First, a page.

Tehran expressed hope that it would agree to exchange prisoners, but the United States and Britain linked it to negotiations on Iran’s nuclear program.
Tehran, Iran Iran’s top nuclear negotiator accused the United States and the United Kingdom of saying in Iran that nuclear negotiations should be postponed until after their new government takes office to hold “hostage” exchange of prisoners.
The Deputy Foreign Minister Abbas Araghci stated that Iran is preparing to hand over power to the incoming Ibrahim Raisi government in early August, and as a result, several months of talks have been held in Vienna to restore the government. National 2015 Nuclear Agreement We must wait with the world powers.
“The United States and the United Kingdom need to understand this and stop linking the humanitarian exchanges to be implemented with the JCPOA,” he tweeted on Saturday, using the official name of the landmark agreement, the Joint Comprehensive Action Plan.
He said: “Take this exchange as a hostage for political charity, and neither will be realized,” he added, adding that if the other parties do their part, 10 prisoners from all parties can be released tomorrow.
The U.S. or U.K. government did not immediately comment.
For months, Iran and the United States have admitted that they are in indirect talks — with the assistance of Switzerland — to complete an agreement to exchange prisoners. Both parties said last week that the negotiations have made progress.
The two countries have exchanged prisoners twice in the past, once in January 2016 when the nuclear agreement was implemented, and once in December 2019.
As with the nuclear negotiations, it now appears that the prisoner exchange has also been postponed until the ultra-conservative Raisy takes office.
Although diplomats initially expressed hope that JCPOA Can be restored On the sixth anniversary of the signing on July 14, a report written to the parliament by Iran’s Foreign Minister Mohammed Javad Zarif last week confirmed that Raisi is expected to “complete” the process that began in May.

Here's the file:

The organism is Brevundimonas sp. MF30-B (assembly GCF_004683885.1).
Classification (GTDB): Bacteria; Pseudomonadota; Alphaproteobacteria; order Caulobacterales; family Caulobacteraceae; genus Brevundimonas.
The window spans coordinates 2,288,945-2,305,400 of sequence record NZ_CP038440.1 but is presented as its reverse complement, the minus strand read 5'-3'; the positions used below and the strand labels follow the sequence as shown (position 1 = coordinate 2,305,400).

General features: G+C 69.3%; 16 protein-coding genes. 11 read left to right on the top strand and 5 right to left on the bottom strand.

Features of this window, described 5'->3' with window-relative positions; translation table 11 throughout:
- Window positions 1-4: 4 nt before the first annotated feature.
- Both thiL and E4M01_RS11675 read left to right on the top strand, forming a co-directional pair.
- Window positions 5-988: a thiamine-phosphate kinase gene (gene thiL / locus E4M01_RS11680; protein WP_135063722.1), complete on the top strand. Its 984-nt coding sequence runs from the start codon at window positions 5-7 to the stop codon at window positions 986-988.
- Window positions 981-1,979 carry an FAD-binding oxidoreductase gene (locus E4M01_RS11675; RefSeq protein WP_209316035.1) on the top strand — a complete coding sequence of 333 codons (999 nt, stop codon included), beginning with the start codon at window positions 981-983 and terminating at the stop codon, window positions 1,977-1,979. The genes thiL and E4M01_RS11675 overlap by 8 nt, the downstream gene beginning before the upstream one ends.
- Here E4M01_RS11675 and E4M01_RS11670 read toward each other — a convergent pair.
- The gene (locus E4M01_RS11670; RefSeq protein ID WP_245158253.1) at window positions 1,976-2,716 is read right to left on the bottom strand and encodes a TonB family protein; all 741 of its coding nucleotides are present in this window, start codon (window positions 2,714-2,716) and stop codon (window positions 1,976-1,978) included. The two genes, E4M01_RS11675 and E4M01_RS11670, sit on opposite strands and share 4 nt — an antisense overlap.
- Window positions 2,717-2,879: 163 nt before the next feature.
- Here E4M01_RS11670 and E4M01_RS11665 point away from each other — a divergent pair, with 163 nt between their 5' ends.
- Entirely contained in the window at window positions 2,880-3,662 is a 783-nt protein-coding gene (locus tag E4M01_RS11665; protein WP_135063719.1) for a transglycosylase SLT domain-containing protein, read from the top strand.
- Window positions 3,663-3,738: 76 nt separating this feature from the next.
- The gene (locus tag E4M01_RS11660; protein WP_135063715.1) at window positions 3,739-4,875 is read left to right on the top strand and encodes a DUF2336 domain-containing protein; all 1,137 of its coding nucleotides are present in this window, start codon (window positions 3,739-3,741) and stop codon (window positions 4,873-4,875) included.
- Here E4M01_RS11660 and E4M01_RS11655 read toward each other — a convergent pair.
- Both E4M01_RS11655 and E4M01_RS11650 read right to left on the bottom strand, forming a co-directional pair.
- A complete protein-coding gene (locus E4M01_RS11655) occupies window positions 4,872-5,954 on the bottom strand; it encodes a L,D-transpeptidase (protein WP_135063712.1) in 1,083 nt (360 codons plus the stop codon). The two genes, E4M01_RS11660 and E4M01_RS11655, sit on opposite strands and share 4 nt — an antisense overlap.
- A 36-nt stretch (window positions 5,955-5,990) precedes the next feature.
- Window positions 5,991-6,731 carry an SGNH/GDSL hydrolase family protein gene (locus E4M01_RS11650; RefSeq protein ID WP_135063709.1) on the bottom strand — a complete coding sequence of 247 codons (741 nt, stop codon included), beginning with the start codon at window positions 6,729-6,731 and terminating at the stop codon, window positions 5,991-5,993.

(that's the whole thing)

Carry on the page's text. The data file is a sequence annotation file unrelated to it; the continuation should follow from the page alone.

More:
Zarif said that if an agreement is reached in Vienna, most of the sanctions imposed by the United States on Iran since 2018 — when it unilaterally abandoned the JCPOA — will be lifted. But measures taken by Iran to advance its nuclear program, including enriching uranium to more than 60% and producing metallic uranium, also complicate negotiations.
The Vienna talks may continue in the second half of August, but it remains to be seen how the political divisions in Tehran evolve before then. In addition to influencing the timetable, Raisi’s team has had a direct impact on the progress of the talks because he has appointed two members to the newly formed “Adaptation Committee” whose task is to review progress.
These members are security official Ali Husseini-Tash and former nuclear negotiator Ali Bagheri Kani, both of whom are considered potential candidates to succeed the veteran diplomat Zarif as Minister of Foreign Affairs.
According to reports, the committee is also composed of Aragchi; Ali Shamhani, secretary of the Supreme National Security Council of Iran; Ali Salish, head of the Iranian Atomic Energy Organization; and two legislators.